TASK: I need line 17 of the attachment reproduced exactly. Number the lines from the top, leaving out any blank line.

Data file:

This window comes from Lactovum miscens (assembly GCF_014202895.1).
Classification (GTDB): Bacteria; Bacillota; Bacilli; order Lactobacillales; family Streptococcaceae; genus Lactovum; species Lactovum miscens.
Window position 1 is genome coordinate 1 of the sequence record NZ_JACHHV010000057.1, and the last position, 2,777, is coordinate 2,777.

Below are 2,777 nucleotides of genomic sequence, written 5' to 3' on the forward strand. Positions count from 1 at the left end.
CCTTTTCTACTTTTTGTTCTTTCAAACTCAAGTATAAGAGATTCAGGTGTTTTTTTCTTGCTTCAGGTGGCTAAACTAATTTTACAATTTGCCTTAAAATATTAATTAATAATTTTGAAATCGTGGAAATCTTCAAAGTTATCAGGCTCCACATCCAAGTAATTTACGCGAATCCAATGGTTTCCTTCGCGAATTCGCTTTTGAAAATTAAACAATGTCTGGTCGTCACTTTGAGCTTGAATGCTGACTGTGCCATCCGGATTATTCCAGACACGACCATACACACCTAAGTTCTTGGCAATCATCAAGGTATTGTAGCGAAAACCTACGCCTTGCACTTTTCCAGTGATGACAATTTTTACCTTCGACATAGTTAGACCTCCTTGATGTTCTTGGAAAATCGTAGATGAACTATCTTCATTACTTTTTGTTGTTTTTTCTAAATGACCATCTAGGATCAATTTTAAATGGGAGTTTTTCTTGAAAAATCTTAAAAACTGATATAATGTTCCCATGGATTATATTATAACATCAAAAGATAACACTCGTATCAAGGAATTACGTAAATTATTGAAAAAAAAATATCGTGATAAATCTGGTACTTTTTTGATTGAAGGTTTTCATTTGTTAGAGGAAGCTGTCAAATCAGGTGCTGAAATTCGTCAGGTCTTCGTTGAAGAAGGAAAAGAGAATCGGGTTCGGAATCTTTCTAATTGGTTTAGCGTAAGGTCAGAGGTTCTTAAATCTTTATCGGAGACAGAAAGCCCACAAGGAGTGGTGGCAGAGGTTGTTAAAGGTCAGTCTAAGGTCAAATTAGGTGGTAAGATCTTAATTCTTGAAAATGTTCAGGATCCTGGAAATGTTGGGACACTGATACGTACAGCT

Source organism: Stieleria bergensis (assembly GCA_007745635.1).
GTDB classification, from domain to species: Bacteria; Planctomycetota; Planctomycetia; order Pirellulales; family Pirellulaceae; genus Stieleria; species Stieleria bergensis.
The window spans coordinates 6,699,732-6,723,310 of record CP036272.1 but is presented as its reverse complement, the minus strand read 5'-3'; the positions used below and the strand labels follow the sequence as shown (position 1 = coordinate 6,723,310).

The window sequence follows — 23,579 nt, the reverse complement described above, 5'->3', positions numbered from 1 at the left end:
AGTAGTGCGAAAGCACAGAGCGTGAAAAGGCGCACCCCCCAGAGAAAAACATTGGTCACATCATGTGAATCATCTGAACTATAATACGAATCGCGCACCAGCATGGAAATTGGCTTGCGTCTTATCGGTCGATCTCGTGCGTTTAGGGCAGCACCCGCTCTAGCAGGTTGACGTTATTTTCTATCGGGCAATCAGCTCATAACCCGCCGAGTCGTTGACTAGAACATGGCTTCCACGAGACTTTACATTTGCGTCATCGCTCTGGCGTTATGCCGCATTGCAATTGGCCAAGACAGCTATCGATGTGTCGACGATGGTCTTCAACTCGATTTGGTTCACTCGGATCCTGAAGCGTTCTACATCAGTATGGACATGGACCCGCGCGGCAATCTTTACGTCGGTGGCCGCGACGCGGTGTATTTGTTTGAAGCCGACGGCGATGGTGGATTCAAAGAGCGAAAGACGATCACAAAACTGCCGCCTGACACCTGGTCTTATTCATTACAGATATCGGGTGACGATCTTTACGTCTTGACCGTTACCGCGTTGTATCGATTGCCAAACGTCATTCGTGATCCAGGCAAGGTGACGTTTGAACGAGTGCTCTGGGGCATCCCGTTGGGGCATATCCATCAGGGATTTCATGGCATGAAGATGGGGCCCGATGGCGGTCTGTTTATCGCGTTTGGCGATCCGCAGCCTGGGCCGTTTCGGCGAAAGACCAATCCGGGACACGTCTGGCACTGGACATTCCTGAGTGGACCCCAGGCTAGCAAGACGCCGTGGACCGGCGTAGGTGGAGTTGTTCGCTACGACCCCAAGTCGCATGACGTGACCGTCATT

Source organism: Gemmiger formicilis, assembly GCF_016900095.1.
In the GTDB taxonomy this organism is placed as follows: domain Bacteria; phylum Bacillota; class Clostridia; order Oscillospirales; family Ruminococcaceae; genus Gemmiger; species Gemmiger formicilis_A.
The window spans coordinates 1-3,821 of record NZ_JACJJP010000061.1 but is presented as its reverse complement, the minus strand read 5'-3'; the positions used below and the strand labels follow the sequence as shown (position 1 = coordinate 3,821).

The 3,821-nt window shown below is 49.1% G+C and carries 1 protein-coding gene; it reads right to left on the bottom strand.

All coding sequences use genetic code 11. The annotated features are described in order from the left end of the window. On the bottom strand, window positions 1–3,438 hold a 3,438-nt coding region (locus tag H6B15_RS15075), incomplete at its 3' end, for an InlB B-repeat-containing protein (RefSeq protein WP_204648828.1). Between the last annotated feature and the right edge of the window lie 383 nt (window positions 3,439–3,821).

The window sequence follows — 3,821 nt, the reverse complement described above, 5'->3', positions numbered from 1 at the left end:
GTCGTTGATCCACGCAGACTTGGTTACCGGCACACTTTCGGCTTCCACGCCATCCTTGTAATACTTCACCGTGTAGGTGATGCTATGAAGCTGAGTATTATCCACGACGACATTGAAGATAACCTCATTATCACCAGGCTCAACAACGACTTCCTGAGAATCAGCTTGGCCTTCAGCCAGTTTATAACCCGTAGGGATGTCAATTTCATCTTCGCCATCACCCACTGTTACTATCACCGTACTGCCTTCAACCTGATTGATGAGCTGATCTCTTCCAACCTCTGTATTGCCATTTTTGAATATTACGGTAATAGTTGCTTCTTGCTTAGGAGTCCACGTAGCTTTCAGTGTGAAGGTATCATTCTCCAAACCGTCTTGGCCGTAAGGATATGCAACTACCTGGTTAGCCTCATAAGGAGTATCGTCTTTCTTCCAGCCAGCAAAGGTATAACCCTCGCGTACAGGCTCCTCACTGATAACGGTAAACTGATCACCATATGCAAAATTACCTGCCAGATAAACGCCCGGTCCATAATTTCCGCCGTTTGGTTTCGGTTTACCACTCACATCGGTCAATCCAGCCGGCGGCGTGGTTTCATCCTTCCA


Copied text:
GTCGTTGATCCACGCAGACTTGGTTACCGGCACACTTTCGGCTTCCACGCCATCCTTGTAATACTTCACCGTGTAGGTGATGCTATGAAGCTGAGTATTATCCACGACGACATTGAAGATAACCTCATTATCACCAGGCTCAACAACGACTTCCTGAGAATCAGCTTGGCCTTCAGCCAGTTTATAACCCGTAGGGATGTCAATTTCATCTTCGCCATCACCCACTGTTACTATCACCGTACTGCCTTCAACCTGATTGATGAGCTGATCTCTTCCAACCTCTGTATTGCCATTTTTGAATATTACGGTAATAGTTGCTTCTTGCTTAGGAGTCCACGTAGCTTTCAGTGTGAAGGTATCATTCTCCAAACCGTCTTGGCCGTAAGGATATGCAACTACCTGGTTAGCCTCATAAGGAGTATCGTCTTTCTTCCAGCCAGCAAAGGTATAACCCTCGCGTACAGGCTCCTCACTGATAACGGTAAACTGATCACCATATGCAAAATTACCTGCCAGATAAACGCCCGGTCCATAATTTCCGCCGTTTGGTTTCGGTTTACCACTCACATCGGTCAATCCAGCCGGCGGCGTGGTTTCATCCTTCCA